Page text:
Here is the deal. Artists are entrepreneurs. Writers, especially self-published and indie published authors are small businesses. We can’t use the same tactics as Phillip Morris and have success. Frankly, we never could.

When we rely on paid advertising, we are hoping for an easy way out that takes away accountability for failure. It is easier to throw a couple thousand dollars at buying Facebook advertising than it is to get in the trenches and create relationships.

Is Facebook Really Up to No Good?

I don’t believe Facebook is hiding anyone’s feeds, but since I don’t work there, I can’t be sure. I know that some authors have been complaining that their posts seemed to be disappearing into the ether and that fans were having a hard time finding them. This very well could be the case.

Facebook could be manipulating the data and hoping we pay money to get back in front of our fans. Thing is, Facebook is free and they can do what they want, so it is difficult to complain. Even if they aren’t doing this now, we should anticipate and plan for a day that they will juke the stats to make a buck.

***Note: I might recommend that you sign up for WANATribe, the new social site for creative professionals. No ads, bots, spammers or friend limits. Also, you can customize your page to be as unique as you. We aren’t trying to be Facebook. We’re very niche. We want a fun place for creative people to hang out, network, make friends and build a community of like-minded professionals. We are not alone!

Tactics that Work in the Modern Age

My goal has always been to help creative professionals, primarily writers, understand that they cannot use the same tools as Proctor & Gamble. Mass advertising and relying on fan page ads works for Target, but not for us. There are many ways that we can build a thriving, vested community to support our goals and careers, but here are five of my favorites.

1. Be Remarkable with Your Product

This is one of the reasons I blog about craft. Good books generate buzz that can’t be bought. These days everyone can be published, so we need to be better than the competition.

At WANA International, we bring the top teachers in the industry to help you take your writing from good to outstanding. Invest in yourself, your business and your future. NY Times Best-Selling Author Shirley Jump is teaching The Basics of Scene & Sequel  and Plotting with Paper Bags this month for WANA. The author of the Digital Age has to write better, cleaner and faster. We offer classes to help you up your game.

2. Reach for Everyone and We Reach No One

Mass marketing doesn’t work, but these days it doesn’t have to. We don’t need to reach all the people, just the right people. A dedicated group of hardcore fans are worth more than all the advertising dollars in the world. In fact Kevin Kelly asserted that all an artist needed to make a good living was 1,000 True Fans.

WANA methods and a blog are the best ways to locate and nurture that critical 1000. In fact, this is one of the reasons I push authors learning how to blog. We have the power to create that base of 1,000 True Fans before our book is even ready for purchase.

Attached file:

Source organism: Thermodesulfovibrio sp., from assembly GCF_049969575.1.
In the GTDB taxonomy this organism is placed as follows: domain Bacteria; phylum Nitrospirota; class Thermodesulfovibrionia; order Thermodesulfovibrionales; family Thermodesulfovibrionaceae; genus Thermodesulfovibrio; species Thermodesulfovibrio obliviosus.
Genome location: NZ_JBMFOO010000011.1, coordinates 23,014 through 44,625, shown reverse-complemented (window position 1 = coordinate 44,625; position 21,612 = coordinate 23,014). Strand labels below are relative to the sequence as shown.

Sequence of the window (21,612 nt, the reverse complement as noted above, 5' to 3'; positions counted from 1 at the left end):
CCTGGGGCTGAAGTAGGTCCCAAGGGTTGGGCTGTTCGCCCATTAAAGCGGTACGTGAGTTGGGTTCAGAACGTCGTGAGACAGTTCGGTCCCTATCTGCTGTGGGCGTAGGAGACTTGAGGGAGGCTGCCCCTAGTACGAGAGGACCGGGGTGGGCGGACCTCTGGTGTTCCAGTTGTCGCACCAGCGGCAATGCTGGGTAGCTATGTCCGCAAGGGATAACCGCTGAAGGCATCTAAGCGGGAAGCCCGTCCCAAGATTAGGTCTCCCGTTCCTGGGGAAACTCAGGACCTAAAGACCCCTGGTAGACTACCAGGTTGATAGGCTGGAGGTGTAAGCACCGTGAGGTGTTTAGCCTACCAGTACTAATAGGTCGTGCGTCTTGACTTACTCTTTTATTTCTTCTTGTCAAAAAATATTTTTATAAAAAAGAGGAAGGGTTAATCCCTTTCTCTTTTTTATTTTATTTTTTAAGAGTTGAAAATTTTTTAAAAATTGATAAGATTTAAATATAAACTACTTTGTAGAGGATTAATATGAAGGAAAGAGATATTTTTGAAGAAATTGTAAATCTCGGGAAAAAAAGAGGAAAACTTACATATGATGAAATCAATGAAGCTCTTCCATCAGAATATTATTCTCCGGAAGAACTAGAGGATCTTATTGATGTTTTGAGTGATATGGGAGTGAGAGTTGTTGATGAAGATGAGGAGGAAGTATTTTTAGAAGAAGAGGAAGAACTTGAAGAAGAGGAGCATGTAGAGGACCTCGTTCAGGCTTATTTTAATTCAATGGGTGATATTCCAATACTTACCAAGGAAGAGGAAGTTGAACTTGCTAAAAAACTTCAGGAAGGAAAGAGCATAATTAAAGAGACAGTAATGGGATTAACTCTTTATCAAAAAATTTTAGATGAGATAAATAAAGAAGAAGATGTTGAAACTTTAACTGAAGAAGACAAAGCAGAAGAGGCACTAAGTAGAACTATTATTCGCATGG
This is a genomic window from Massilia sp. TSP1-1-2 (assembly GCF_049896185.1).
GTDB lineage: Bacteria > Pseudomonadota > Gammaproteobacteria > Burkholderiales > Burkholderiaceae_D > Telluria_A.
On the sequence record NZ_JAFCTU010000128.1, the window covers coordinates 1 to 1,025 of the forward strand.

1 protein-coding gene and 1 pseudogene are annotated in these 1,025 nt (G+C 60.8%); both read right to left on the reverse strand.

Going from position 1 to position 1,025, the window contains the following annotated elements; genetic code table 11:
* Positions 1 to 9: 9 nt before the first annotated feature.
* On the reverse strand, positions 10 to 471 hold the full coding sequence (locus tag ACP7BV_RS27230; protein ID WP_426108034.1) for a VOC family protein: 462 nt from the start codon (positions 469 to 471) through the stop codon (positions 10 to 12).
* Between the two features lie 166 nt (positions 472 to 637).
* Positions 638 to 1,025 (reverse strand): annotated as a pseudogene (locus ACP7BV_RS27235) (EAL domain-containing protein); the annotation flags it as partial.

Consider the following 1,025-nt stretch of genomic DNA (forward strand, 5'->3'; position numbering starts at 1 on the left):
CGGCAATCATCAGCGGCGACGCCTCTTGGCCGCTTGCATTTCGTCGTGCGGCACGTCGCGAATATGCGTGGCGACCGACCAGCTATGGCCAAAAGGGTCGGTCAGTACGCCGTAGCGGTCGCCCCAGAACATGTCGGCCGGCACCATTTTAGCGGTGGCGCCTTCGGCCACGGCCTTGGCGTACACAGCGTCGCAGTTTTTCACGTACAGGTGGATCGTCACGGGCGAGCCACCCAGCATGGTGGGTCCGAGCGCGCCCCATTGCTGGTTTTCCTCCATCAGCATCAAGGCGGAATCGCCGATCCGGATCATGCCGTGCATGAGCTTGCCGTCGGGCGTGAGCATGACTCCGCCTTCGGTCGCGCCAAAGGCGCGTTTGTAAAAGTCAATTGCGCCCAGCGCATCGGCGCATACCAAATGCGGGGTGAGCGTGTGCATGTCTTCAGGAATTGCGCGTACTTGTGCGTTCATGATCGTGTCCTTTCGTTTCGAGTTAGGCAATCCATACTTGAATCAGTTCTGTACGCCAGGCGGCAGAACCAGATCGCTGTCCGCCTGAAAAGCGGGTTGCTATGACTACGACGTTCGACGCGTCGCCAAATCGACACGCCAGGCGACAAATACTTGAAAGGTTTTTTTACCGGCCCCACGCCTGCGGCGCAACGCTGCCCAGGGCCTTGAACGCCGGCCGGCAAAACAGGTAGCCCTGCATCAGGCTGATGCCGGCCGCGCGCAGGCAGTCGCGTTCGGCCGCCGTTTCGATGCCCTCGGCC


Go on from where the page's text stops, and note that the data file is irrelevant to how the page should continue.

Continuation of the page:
3. Use a blog to build/fuel a grassroots movement for you as an author brand.

WANA methods have been responsible for launching authors from total obscurity to success. A fan page is powerful, but paired with a great blog? You won’t need to pay Facebook to put your posts in your fans’ feeds because your fans will be vested. They will come to you. And, if Facebook goes crazy and implodes? Your blog is yours and your fan base will remain in tact. Your 1,000 True Fans will follow wherever you go.

4. Be genuinely interested in service.

Serve first. Talk to people. Interact. Stop marketing and STOP SELLING. I love the #MyWANA group on Twitter. I love it when I see true WANAs talking and helping one another. I know those people will have all the help they need when it comes time to promote their books. The same goes for Facebook. Comment on other people’s pages. Be interested in other people.

I take regular breaks throughout the day and I scan down the home feed on Facebook and look for ways that I can interact, serve, compliment or encourage. Genuine kindness is so rare, and people are so hungry for it, that they remember it and look for ways to repay in kind.

5. Be different.

If everyone else is doing something, then it has already become invisible. One thing I teach in my classes is how to use our artist imagination to be remarkable even in our social media. My Blogging for Author Brand class will be starting tomorrow, so I hope to see you in class. You can sign up here.

If you want to know a little more before making a decision on what class is right for you, I am giving a free webinar tonight at 7:00 p.m. CST. Rise of the Machines–Human Authors in a Digital World. Sign up asap because slots are limited. I look forward to seeing you guys tonight.

Facebook has almost a billion members. They are valuable, but Facebook advertising (like all advertising) is virtually invisible to the modern consumer. When we understand that hard truth and focus, instead, on people, we have more impact and are far more resilient to change.

What are your thoughts? Is Facebook too big? What are your favorite parts of social media? What are your pet peeves?

I love hearing from you!

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  1. #1 by Jen Greyson | Author (@JenGreyson) on June 13, 2012 - 11:35 am